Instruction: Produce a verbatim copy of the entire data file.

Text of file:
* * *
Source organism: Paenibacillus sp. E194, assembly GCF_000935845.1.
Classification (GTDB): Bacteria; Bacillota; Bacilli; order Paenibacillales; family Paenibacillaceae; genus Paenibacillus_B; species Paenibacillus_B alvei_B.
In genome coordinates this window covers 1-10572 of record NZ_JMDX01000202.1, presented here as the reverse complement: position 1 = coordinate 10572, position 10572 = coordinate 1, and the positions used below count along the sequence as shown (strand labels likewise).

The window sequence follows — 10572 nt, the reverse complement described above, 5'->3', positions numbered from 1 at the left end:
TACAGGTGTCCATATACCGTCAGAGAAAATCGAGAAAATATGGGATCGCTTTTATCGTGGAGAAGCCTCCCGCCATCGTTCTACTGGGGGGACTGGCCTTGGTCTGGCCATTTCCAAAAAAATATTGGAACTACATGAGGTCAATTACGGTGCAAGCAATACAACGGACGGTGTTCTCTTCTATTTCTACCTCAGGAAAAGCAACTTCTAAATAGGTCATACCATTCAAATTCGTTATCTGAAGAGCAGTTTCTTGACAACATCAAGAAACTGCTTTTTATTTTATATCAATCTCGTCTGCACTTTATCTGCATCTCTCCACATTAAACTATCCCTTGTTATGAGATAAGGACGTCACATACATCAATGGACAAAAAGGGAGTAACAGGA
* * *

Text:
Source organism: Paenibacillus sp. E194, assembly GCF_000935845.1.
Classification (GTDB): Bacteria; Bacillota; Bacilli; order Paenibacillales; family Paenibacillaceae; genus Paenibacillus_B; species Paenibacillus_B alvei_B.
In genome coordinates this window covers 1-10572 of record NZ_JMDX01000202.1, presented here as the reverse complement: position 1 = coordinate 10572, position 10572 = coordinate 1, and the positions used below count along the sequence as shown (strand labels likewise).

The window sequence follows — 10572 nt, the reverse complement described above, 5'->3', positions numbered from 1 at the left end:
TACAGGTGTCCATATACCGTCAGAGAAAATCGAGAAAATATGGGATCGCTTTTATCGTGGAGAAGCCTCCCGCCATCGTTCTACTGGGGGGACTGGCCTTGGTCTGGCCATTTCCAAAAAAATATTGGAACTACATGAGGTCAATTACGGTGCAAGCAATACAACGGACGGTGTTCTCTTCTATTTCTACCTCAGGAAAAGCAACTTCTAAATAGGTCATACCATTCAAATTCGTTATCTGAAGAGCAGTTTCTTGACAACATCAAGAAACTGCTTTTTATTTTATATCAATCTCGTCTGCACTTTATCTGCATCTCTCCACATTAAACTATCCCTTGTTATGAGATAAGGACGTCACATACATCAATGGACAAAAAGGGAGTAACAGGA